2. Greg Camp Post author

        In a free society, we cannot punish people in advance. Yes, that’s a risk. But the fact is that there are many more good people–in this case determined by whether or not they commit crimes–than bad. If we change our approach to treating people as bad until proved good, we are no different from a totalitarian state.

        But I refer you to a previous article of mine:

        I sum up there the essence of my argument for gun rights.

  4. Prof. Godel Fishbreath

    ” person is too crazy to be armed safely, the person is probably too crazy to be out in public.”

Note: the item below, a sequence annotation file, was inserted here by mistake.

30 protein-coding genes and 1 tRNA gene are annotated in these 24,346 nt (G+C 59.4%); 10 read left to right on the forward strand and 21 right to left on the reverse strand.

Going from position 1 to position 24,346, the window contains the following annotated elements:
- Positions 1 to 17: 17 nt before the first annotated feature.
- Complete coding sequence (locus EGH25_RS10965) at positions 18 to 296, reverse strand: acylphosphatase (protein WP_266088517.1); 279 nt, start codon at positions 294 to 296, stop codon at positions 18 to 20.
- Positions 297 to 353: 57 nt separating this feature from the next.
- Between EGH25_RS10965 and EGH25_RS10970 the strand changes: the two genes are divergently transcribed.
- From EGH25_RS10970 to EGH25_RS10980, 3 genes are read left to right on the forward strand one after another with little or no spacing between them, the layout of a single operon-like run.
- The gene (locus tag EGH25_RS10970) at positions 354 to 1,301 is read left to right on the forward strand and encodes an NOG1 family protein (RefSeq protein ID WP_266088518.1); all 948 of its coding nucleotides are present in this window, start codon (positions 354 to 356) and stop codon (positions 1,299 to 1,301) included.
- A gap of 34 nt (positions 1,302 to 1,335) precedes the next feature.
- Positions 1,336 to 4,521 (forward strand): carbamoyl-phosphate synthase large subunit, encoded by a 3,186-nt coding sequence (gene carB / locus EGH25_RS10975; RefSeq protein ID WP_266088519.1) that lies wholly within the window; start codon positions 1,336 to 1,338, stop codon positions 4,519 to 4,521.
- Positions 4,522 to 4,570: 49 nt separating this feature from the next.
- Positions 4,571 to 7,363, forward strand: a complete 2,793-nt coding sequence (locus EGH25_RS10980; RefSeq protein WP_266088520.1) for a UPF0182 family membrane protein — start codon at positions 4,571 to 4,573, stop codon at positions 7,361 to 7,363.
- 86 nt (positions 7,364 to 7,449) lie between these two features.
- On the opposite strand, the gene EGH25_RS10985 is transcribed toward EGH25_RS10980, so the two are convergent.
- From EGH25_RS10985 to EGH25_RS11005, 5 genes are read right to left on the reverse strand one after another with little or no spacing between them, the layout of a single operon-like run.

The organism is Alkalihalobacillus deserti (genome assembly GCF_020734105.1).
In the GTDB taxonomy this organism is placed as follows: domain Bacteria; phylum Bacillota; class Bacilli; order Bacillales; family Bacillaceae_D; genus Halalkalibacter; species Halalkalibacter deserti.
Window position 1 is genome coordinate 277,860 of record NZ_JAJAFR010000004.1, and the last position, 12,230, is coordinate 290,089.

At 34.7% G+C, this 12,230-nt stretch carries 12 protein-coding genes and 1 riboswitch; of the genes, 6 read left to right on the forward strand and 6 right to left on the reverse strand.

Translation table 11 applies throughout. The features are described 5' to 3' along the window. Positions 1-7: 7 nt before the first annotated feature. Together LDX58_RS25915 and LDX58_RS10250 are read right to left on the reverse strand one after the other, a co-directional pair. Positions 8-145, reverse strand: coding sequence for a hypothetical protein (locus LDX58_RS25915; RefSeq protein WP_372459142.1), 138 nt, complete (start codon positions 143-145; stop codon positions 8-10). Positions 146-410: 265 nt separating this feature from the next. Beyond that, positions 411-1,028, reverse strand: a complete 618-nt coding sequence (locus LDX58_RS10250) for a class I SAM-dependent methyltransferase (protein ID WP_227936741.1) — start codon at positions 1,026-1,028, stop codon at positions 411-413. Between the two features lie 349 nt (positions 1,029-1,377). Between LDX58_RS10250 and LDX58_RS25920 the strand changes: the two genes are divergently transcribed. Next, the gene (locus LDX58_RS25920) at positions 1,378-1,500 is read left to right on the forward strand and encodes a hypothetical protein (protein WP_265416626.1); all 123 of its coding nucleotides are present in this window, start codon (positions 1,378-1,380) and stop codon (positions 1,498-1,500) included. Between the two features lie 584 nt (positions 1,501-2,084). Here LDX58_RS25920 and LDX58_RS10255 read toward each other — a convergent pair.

Which was Sailor Jim’s argument: the crazy is unlikely to be good at getting arms by negotiating with criminals, and is not really good at getting weapons that are not readily available. Thus he feels that less arms in general use would be good.
    Leslie Fish who has defended her self and her property with weapons. She was the one suggesting that the weak be given access to guns in preference to the strong.

    1. Greg Camp Post author

      My argument is that everyone who has not committed a crime of violence and has not been adjudicated dangerously mentally ill has the right to own and carry firearms.

  5. Pingback: What to Do | Greg Camp's Weblog